NEW ALBANY, Miss. (BP) – Dr. Justin Lohmeier had no idea how valuable his skills as a healthcare professional could be when he was first presented the opportunity to volunteer overseas with the International Mission Board.
Lohmeier said growing up in church, he loved reading and hearing stories about IMB missionaries, especially during the Lottie Moon Christmas Offering season. While he admired missionaries, he never thought of himself as someone who would serve in that capacity.
“What would they need from somebody like me?” he asked.
In 2009, Lohmeier was approached by a missions pastor who asked if he was interested in traveling to Kargi, Kenya, to serve on a medical team. After much prayer, Lohmeier realized all God required of him was the obedience to go. It was on this trip to Kenya that God began to mold and shape his desires to volunteer overseas, Lohmeier said.
As a diagnostic and interventional radiologist, Lohmeier is specially trained on machinery such as ultrasound machines. In 2011, he attended the IMB’s MedAdvance conference in Dallas. There he learned of specific needs for medical volunteers, one of them being someone trained to use an ultrasound machine.
“That was a very specific need that I could do,” he said. “I stepped out in faith and answered the call to go and train doctors in Tanzania on how to use this ultrasound machine.”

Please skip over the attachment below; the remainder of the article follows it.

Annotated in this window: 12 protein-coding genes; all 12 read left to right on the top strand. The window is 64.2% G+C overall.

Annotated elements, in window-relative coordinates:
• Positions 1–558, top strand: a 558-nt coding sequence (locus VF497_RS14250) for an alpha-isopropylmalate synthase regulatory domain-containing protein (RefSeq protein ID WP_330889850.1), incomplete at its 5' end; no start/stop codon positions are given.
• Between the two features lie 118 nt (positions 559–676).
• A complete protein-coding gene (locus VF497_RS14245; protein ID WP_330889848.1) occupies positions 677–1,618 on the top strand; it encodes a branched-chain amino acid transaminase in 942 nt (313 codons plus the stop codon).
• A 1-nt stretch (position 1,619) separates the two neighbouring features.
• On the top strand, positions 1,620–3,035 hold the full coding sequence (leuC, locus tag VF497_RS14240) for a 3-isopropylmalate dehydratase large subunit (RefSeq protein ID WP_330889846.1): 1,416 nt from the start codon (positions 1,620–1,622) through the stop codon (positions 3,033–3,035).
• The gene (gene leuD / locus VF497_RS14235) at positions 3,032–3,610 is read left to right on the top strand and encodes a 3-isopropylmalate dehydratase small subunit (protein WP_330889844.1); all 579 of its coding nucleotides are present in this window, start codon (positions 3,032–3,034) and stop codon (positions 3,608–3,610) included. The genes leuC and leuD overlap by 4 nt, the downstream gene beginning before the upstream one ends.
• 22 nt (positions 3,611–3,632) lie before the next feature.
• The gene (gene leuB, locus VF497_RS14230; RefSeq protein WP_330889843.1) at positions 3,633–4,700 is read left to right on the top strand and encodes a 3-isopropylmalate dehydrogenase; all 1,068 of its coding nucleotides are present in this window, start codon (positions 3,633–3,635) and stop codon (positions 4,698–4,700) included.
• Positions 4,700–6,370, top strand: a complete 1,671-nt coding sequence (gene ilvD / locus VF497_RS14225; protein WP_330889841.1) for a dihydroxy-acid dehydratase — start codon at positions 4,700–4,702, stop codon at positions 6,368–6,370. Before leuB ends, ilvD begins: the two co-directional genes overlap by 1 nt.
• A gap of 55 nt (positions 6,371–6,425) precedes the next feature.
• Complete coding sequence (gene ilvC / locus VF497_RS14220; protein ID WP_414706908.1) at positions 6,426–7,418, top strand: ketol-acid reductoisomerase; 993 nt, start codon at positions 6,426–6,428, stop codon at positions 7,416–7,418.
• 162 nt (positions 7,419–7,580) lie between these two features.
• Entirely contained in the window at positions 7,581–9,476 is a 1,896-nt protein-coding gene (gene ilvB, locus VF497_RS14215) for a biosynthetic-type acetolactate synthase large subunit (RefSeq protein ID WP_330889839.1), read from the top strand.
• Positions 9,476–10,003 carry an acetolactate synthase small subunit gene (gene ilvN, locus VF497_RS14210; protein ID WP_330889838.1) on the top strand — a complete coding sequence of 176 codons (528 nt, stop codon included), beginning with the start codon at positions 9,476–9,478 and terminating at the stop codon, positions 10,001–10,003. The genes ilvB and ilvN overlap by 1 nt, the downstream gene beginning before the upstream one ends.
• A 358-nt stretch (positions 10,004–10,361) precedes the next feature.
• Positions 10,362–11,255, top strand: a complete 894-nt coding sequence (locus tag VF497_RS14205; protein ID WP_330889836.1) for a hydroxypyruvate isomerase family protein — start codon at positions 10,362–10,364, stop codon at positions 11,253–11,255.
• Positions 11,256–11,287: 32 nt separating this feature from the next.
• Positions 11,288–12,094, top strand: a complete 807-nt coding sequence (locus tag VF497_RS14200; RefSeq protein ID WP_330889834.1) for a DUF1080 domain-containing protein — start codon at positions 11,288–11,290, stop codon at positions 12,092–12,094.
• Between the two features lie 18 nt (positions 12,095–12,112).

Lohmeier, a member of Hillcrest Baptist Church in New Albany, Miss., has been on more than 20 trips. He has traveled to countries in Africa, the Middle East, Southeast Asia, Central Asia and Central America. Not only does Lohmeier use his professional skills to minister to the medical needs of nationals in the countries he visits, but he also takes care of the medical needs of IMB missionaries on the field.
One of Lohmeier’s favorite stories from his trips happened in the Middle East. While there in 2015, Lohmeier and the IMB team he served alongside worked with refugees. He was overwhelmed by the great need, but he said he felt honored to partner with the IMB to meet those needs.
The IMB team and Lohmeier attended to patients in schools, soccer fields and underground parking garages. As they were handing out blankets for the upcoming winter, Lohmeier said the refugees told the team they knew the Baptists loved them because they always brought the highest quality blankets and coats.
“To this day, there is a thriving Baptist church in that area,” Lohmeier said.
Lohmeier is eager to travel and serve overseas again when COVID-19 travel restrictions lift. He encourages anyone in the medical field to consider how they can use their specific skills to serve on mission.
“Do not wait,” he said. “It is so rewarding to work with our co-laborers, especially when there is a current demand in specific medical strategies. We just need to be obedient and act on faith using biblical principles and our God given talents.”
For information about using medical skills for global missions, click here.